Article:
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American Journal of Economics and Sociology

Опубликовано на портале: 15-12-2002
Morgan Marietta, Mark Perlman American Journal of Economics and Sociology. 2000.  Vol. 59. No. 2. P. 151-189. 
The answer to the questions about what economists believe and why they do not all believe the same things revolves around the nature, variety, and uses of authority in economics. The data used are the various frameworks that economists, knowingly and unknowingly, employ to formulate their questions and organize their intellectual endeavors. These devices are called patristic traditions, or cultural and intellectual frameworks, or governing legacies, or several other phrases. They all connote authority systems, traceable to specific intellectual or cultural precursors, or authorities. The central proposition is that the specific set of governing legacies that each individual economist possesses effectively guides his or her thinking. By recognizing these authorities it is possible to more effectively understand others' minds and increase the ability to persuade.
Опубликовано на портале: 15-12-2002
Bradley T. Ewing American Journal of Economics and Sociology. 2000.  Vol. 59. No. 3. P. 419-432. 
New empirical evidence is provided about the existence of a Catholic wage premium. A simple allocation-of-time model provides two explanations for the observation that those persons raised in the Catholic religion earn more than their non-Catholic counterparts. The Catholic religion may add to a person's stock of human capital and/or it may act as a signal of desirable labor market characteristics such as discipline, honesty, trustworthiness, and high motivation.
Опубликовано на портале: 15-12-2002
Munir Quddus, Salim Rashid American Journal of Economics and Sociology. 2000.  Vol. 59. No. 3. P. 487-516.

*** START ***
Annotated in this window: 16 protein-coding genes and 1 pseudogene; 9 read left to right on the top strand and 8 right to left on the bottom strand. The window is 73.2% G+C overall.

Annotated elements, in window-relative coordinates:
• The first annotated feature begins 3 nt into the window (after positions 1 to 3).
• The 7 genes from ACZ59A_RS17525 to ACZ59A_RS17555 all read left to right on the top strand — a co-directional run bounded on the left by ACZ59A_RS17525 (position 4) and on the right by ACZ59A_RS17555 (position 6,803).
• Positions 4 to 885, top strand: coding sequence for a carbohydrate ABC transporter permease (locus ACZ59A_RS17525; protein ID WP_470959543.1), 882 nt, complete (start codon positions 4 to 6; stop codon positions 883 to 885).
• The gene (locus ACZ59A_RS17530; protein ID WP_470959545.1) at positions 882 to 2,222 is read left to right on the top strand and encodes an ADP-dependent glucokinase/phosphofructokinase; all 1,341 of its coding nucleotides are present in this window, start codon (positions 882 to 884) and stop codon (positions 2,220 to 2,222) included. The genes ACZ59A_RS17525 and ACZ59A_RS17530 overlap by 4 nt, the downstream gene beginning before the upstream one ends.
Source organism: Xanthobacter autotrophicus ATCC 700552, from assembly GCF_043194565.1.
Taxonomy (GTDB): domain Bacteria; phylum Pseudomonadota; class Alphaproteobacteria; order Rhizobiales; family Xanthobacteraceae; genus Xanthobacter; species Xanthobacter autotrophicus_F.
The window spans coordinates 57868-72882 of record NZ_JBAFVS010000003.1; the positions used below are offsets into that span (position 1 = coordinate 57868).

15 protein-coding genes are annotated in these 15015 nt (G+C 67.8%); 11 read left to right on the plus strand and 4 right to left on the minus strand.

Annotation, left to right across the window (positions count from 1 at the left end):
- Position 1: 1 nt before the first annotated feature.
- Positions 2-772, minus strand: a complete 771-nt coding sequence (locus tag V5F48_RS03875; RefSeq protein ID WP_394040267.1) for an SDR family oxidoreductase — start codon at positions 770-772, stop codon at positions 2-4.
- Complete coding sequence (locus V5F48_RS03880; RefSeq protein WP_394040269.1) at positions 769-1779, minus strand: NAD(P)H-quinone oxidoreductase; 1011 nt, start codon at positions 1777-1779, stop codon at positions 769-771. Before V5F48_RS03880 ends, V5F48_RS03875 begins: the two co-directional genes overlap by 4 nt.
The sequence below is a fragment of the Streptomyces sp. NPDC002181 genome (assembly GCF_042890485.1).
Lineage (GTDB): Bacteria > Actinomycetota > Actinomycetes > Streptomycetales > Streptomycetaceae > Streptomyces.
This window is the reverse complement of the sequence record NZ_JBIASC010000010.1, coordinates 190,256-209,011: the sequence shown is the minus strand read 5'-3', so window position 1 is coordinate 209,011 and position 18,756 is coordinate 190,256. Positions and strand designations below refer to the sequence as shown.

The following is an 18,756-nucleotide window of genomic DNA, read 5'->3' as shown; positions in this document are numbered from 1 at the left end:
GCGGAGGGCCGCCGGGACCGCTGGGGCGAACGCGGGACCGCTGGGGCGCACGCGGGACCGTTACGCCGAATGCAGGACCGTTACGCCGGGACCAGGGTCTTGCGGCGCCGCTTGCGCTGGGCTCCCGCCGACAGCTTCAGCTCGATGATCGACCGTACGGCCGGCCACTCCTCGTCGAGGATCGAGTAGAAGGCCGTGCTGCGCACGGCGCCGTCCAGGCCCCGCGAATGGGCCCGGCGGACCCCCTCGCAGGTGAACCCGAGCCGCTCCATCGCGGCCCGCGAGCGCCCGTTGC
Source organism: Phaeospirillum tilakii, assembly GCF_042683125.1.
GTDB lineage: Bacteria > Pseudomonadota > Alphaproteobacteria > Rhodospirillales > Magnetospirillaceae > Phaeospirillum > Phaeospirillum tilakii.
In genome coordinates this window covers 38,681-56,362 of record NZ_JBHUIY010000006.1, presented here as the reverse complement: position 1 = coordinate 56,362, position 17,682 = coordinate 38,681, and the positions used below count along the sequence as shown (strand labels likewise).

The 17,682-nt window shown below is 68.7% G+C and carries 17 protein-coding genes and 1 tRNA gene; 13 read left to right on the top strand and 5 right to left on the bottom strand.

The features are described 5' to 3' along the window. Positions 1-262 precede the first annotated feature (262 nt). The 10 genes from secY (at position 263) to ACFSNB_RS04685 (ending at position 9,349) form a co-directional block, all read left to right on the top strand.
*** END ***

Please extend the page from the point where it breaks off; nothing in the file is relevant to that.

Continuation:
An attempt is made to analyze the phenomenon of new private universities in non-Western nations, focusing on the developing world in general, and Asia in particular. Within the context of a few case studies that reflect the breadth and diversity of this revolutionary growth in post-secondary higher education, an attempt is made to answer, among other things, questions about these institutions' missions, the models they are following, the challenges they face, how they are coping with their relationship to existing public universities, and how they are dealing with tuition and budgetary issues.
Опубликовано на портале: 15-12-2002
Andrew Savchenko American Journal of Economics and Sociology. 2002.  Vol. 61. No. 1. P. 233-257. 
While at the start of systemic economic transformations in Eastern Europe, both indigenous reformers and Western observers tended to interpret the events as a rationally conceived and executed replacement of an economic system of inferior performance by another one whose superiority was proven, the developments that followed the disintegration of the Soviet polity did not support this view. Shortly after the former Soviet republics gained independence, they exhibited marked variations in speed and sometimes direction of market transformation that could not be satisfactorily explained within the framework of economic theories used by promoters of reforms. This paper compares the early stages of economic transformation in Belarus, where reforms were eventually abandoned, with the three Baltic states (Latvia, Lithuania, Estonia), which are the most successful emerging market economies among the former Soviet republics. Non-economic factors that might have contributed to this difference are highlighted.